Ettling, Bruce V. Electrical Fire Causes: Some Comments and Cautions.
Speaking of Fire. International Fire Service Training Association. Spring
Abstract: This article discusses some of the common misconceptions
regarding electrical fires. The author believes that too many fires are
falsely attributed to electrical causes. The author provides many electrical
installations and fixtures that should be examined to determine whether
the fire was a result of the electrical system. Proof must be obtained to
call the fire an electrical one. An investigator cannot simply examine the
fire scene and conclude the fire was electrical because there is not a typical
electrical fire scene. A specific electrical cause must first be found.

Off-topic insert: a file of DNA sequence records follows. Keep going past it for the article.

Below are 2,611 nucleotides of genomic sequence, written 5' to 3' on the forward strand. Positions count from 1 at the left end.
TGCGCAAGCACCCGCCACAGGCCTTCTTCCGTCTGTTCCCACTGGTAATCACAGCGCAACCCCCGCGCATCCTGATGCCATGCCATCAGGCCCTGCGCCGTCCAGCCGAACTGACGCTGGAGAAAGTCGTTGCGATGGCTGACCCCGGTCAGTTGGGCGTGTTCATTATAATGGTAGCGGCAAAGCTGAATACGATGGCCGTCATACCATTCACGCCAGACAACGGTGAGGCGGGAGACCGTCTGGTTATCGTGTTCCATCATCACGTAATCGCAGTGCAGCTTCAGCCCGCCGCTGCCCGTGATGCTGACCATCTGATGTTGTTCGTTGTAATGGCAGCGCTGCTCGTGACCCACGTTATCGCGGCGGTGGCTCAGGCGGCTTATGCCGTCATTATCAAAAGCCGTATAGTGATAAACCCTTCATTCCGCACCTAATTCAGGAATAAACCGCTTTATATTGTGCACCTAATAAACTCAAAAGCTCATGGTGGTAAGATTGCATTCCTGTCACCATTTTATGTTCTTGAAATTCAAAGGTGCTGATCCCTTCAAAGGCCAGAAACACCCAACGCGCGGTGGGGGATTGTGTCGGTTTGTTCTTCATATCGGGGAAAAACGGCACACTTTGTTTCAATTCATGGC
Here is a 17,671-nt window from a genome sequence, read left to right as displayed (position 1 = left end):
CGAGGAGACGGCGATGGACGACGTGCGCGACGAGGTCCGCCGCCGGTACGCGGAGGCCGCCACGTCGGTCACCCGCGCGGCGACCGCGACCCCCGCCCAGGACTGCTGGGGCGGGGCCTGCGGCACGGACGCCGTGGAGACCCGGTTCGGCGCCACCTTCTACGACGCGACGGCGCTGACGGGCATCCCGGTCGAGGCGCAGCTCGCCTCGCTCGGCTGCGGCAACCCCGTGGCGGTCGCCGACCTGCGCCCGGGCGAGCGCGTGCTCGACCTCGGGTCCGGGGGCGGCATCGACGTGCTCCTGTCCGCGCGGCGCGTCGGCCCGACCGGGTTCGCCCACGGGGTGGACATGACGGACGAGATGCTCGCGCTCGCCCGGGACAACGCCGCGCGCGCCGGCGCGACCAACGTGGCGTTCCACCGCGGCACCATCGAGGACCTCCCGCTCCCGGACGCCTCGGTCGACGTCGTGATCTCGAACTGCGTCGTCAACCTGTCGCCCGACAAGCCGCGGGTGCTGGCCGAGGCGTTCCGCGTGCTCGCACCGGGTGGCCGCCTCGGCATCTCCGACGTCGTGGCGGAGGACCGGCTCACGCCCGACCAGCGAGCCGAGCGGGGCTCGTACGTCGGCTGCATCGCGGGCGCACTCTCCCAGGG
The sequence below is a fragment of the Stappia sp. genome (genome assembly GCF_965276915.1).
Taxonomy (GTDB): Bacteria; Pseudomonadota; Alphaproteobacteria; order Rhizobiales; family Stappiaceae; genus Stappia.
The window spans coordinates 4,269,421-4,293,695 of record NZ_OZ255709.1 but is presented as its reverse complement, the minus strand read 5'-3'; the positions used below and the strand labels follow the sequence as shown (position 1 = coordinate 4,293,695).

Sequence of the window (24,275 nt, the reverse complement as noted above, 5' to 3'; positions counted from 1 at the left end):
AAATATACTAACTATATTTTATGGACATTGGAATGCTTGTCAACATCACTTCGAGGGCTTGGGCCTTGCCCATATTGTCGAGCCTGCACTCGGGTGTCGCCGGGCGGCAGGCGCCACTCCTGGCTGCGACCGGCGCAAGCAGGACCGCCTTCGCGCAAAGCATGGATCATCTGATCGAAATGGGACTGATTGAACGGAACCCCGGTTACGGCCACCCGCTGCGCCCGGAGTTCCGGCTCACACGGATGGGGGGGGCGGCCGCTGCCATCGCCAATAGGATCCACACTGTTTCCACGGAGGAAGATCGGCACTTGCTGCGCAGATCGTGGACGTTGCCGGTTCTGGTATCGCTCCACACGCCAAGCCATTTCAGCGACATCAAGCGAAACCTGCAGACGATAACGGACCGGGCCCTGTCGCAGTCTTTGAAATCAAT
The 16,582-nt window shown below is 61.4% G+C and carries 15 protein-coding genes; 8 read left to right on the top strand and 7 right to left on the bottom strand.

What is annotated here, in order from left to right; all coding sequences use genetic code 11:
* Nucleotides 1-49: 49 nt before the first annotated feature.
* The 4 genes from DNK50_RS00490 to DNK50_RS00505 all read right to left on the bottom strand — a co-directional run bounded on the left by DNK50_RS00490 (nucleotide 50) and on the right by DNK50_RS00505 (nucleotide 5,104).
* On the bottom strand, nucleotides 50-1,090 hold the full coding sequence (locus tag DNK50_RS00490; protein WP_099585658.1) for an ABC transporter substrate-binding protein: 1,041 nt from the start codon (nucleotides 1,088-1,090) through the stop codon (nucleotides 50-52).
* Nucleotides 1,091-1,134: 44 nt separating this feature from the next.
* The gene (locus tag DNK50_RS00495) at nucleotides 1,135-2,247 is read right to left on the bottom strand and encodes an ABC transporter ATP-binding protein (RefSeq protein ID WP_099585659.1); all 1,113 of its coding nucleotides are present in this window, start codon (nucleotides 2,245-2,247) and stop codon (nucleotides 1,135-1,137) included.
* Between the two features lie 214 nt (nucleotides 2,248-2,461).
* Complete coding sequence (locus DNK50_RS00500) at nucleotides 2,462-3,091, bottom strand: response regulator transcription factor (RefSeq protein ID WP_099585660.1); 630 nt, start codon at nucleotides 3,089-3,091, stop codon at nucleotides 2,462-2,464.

Some common clues, like a blown fuse or breaker, cannot solely indicate
an electrical fire, although they may contribute to the evidence.
The article lists many factors that could have started the fire, but
are also commonly results of a fire. For example, arcing can cause a fire
under specific circumstances, but arcing, along with electrical failures,
is also a result of heat from a fire. The article also examines the different
conditions wires may be found in after the fire and includes an illustration.
Before determining that a fire was an electrical one, the investigator must
make sure that the conditions were present to ignite a combustible substance.
For more information, contact:
Fire Protection Publications
Oklahoma State Universty
Stillwater, OK 74078-0118